Courts have used a wide range of possible approaches to preemption analysis in the context of federal copyright law, the primary ones being (I) a balancing test from a case called In Re Jackson when the state law is alleged to conflict with U.S. copyright law, (II) deference to certain state market interests, and (III) examination of physical impossibility of compliance with both federal and state regulations. As a result, understanding and predicting the analytical approach a judge may take based on those available is a rather complicated process.

The test from In Re Jackson involves balancing a state’s interests (distinct from the interests of copyright law) against the potential for conflict between the relevant state law and federal copyright law. Under this test, the more substantial the state law interest undergirding the state law, the stronger the case is to allow that right to exist alongside federal copyright law. Moreover, there needs to be additional evidence to show that a claim arising from violation of the state law is more than a simple copyright infringement claim in order for the state law to not be preempted.

Under the second approach, deference to state market interests, courts consider whether there are significant state market interests animating the state law. Courts tend to allow state regulations that are designed to ensure a fair market, while finding that copyright law preempts state laws which force a copyright holder to distribute and license her work against her will.

The third approach is one where courts find that federal copyright law preempts state law in situations where compliance with both state law and federal law is impossible. In this situation, since the state e-book licensing laws do not deprive the publishers of their exclusive right to license e-books, complying with both state law and federal copyright law is not impossible. The publishers retain their exclusive rights and maintain control over the decision to license e-books to the general public. Only upon exercising this right must they abide by the reasonable terms within the state licensing law. 

Maryland’s interests motivating its e-book licensing bills is simple, yet compelling: ensuring its citizens have access to culturally and socially significant creative works in the form of e-books. In addition, the law seeks to remedy an inequitable market situation by preventing publishers from abusing their market power to overcharge tax-funded public libraries. These interests are both substantial and distinct from those undergirding copyright law (which include, for example, incentivizing the creation of new creative works). The Maryland state bill would be enforced under state deceptive and unfair trade practice law, and as a result, the elements for bringing a claim under state law would contain much different elements than one under copyright law.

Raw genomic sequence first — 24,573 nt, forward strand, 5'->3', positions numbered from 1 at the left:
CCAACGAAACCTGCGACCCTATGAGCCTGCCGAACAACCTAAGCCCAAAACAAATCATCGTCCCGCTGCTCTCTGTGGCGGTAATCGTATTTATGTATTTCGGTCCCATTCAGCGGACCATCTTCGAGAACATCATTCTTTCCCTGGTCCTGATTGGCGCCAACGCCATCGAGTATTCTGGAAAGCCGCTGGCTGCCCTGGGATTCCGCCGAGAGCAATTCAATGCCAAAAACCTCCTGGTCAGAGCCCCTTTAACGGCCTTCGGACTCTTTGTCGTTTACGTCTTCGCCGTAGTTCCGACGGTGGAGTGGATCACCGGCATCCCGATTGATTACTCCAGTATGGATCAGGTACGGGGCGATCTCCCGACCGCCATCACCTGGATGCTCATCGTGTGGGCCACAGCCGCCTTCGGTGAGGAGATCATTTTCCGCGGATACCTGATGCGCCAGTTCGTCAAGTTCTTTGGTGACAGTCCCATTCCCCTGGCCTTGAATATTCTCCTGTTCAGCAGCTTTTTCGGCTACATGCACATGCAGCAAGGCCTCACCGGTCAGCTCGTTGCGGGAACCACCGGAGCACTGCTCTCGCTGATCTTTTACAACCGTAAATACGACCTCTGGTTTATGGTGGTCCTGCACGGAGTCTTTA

Ultimately, regardless of the analysis used, there is strong evidence that supports a finding that the e-book licensing bills are not preempted by federal copyright law under an implied conflict preemption analysis. 

Although this lawsuit is still in its early stages, Authors Alliance will be monitoring its progress and keeping our members apprised of updates in the case.

Authors Alliance Annual Report: 2021 in Review

Posted January 19, 2022

We are pleased to share the highlights of Authors Alliance’s work in 2021 to promote laws, policies, and practices that enable authors to reach wide audiences. Inside, you’ll find details about how we’re helping authors leverage their rights to make—and keep—their works available in the ways they want.

Click here to view the report in your browser.